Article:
Diarrhea is a change in normal bowel movements characterized by increase in frequency, water content or volume of stools. The usual stool output is 10 g/kg/day.
Acute diarrhea lasts ≤14 days while chronic diarrhea lasts >14 days.
Infectious diarrhea is usually associated with symptoms of nausea and vomiting and abdominal cramps.


Watery Diarrhea

  • Semi-formed to loose-watery stools without the presence of blood
  • Often clinical presentation of enterotoxin-induced diarrhea

Bloody Diarrhea

  • Bloody diarrhea is considered if macroscopic exam of stools contains blood


  • Diarrhea: Change in normal bowel movements characterized by increase in frequency (3 times within 24 hours), water content or volume of stools or with bloody stools
    • Usual stool output is 10 g/kg/day
  • Acute diarrhea: Diarrhea lasting ≤14 days duration
    • Chronic diarrhea is a diarrhea lasting >14 days
  • Infectious diarrhea: Diarrhea of infectious origin & is usually associated with symptoms of nausea & vomiting & abdominal cramps


Watery Diarrhea 

  • Severe dehydration with severe watery diarrhea is most likely caused by Vibrio cholerae subgroup O1
  • Vibrio O139, other non-O1 vibrios & occasionally Vibrio parahaemolyticusAeromonas sp & enteropathogenic Escherichia coli can cause a similar clinical picture (though diarrhea by these organisms usually causes milder forms of diarrheal illness)
  • Cholera
    • Cholera is highly suggested by severe profuse watery diarrhea & dehydration
    • Other clinical features: Very abrupt onset of acute diarrhea with rapid progression to severe dehydration, the presence of muscle cramps but no fever or abdominal pain
    • Stools are usually greenish-yellow clear watery with little food residue
    • Dark-field microscopy (DFM) & stool culture should be done in all cases
    • Microscopic exam of stool may also reveal shooting bacteria, but not white blood cell (WBC) or red blood cell (RBC)
    • If cholera is confirmed in nonendemic areas, it should be reported to health authorities
    • Any case of watery diarrhea in endemic areas during outbreaks or seasonal epidemics should be treated as cholera & stool cultures should be done in all cases to confirm

Bloody Diarrhea 

  • Shigella spCampylobacter jejuni
    • Shigella dysenteriae Shigella flexneri may cause a more severe disease with high fever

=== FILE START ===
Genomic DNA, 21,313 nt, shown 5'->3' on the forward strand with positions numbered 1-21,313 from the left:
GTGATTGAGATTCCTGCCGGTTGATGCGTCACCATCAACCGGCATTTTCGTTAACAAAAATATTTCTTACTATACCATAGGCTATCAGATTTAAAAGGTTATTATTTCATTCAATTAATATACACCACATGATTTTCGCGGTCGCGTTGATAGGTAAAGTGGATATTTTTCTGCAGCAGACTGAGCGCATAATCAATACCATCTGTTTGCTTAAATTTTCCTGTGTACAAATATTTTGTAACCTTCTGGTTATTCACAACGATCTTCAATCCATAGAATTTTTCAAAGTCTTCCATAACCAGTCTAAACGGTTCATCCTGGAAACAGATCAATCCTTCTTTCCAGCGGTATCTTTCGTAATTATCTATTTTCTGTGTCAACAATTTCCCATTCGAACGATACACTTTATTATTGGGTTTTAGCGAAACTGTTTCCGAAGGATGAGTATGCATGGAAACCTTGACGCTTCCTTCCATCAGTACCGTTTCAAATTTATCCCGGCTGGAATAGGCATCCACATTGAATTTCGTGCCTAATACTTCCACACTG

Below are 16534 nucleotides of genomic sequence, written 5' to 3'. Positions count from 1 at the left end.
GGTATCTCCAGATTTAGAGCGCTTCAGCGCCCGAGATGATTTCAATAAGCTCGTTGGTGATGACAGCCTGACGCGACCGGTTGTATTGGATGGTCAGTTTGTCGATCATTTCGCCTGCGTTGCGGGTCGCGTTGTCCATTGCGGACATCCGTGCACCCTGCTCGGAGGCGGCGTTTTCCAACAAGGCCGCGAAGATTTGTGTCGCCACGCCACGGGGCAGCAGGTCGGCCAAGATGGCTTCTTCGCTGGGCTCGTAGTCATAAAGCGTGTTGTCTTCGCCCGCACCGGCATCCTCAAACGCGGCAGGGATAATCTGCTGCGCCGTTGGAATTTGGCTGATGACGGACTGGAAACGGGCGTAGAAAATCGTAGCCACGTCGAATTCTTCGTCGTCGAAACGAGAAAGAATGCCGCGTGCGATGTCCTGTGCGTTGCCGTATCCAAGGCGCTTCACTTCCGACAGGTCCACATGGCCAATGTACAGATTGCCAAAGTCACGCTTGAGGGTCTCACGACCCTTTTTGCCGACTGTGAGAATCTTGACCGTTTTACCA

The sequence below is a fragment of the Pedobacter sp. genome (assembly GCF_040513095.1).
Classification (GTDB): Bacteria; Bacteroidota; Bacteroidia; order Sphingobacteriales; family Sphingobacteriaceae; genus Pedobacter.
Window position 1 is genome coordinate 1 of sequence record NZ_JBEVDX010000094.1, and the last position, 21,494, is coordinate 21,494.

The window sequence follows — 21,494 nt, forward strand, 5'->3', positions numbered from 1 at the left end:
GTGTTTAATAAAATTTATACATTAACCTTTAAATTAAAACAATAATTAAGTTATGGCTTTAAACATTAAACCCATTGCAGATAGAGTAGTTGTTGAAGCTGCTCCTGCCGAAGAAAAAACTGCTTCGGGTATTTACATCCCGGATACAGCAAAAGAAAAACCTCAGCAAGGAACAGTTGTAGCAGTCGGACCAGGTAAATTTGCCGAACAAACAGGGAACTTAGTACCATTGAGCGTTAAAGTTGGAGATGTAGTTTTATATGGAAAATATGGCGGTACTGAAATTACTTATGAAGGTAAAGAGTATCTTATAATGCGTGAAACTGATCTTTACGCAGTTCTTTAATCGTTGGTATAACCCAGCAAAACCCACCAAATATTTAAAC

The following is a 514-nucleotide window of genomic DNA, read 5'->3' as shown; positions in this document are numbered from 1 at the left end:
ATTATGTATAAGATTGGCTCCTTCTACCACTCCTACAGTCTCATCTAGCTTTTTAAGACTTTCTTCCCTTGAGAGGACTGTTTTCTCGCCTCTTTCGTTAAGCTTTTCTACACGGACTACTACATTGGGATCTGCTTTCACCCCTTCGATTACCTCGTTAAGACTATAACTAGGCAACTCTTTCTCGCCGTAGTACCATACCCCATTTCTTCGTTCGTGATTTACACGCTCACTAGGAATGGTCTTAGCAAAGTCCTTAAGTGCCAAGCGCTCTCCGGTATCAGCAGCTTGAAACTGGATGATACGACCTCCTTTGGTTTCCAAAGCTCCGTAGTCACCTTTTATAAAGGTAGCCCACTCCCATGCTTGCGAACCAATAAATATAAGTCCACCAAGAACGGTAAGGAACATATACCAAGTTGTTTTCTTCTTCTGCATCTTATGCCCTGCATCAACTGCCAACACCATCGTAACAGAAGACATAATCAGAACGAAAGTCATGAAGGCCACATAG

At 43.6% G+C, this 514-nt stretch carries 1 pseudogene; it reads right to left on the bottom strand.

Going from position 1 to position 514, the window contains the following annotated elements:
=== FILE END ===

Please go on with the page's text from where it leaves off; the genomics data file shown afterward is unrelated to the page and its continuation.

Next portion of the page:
• Shigella boydii Shigella sonnei cause a milder disease
  • Salmonella enteritidis, Yersinia enterocolitica, C difficile, Balantidium coli, Plesiomonas, enterohemorrhagic E coli (EHEC) & enteroinvasive E coli (EIEC) can produce bloody diarrhea

Signs and Symptoms

Associated Symptoms  

  • Frequency & intensity of nausea & vomiting, abdominal pain, cramps, myalgia, headache, altered sensorium

Symptoms of Volume Depletion

  • Thirst
  • Tachycardia
  • Orthostasis
  • Decreased urination
  • Decrease in skin turgor
  • Lethargy

Bloody Diarrhea

  • Patients often have fever that may last >2 days & might be high (>38.5°C)
  • May initially suffer with watery diarrhea that rapidly changes to bloody diarrhea & dysentery
  • Red blood cell (RBC) & white blood cell (WBC) are found on microscopic exam of the stools
  • Mild dehydration
  • Dysentery
    • Suggested by frequent passage (10-30x/day) of small volume stools that consist of blood, mucus & pus
    • Patient usually suffers abdominal cramps & tenesmus

Risk Factors

  • Travel to developing/underdeveloped areas
  • Daycare attendance
  • Ingestion of unsafe foods (eg unpasteurized dairy products, undercooked meats, seafood)
  • Swimming/drinking untreated fresh water
  • Poor personal & public hygiene (eg seldom practice of hand washing)
  • Visit to farm or contact with pets with diarrhea
  • Knowledge of other ill persons
  • Recent or regular medications (eg antibiotics)
  • Underlying medical conditions (eg AIDS, immunosuppressants)
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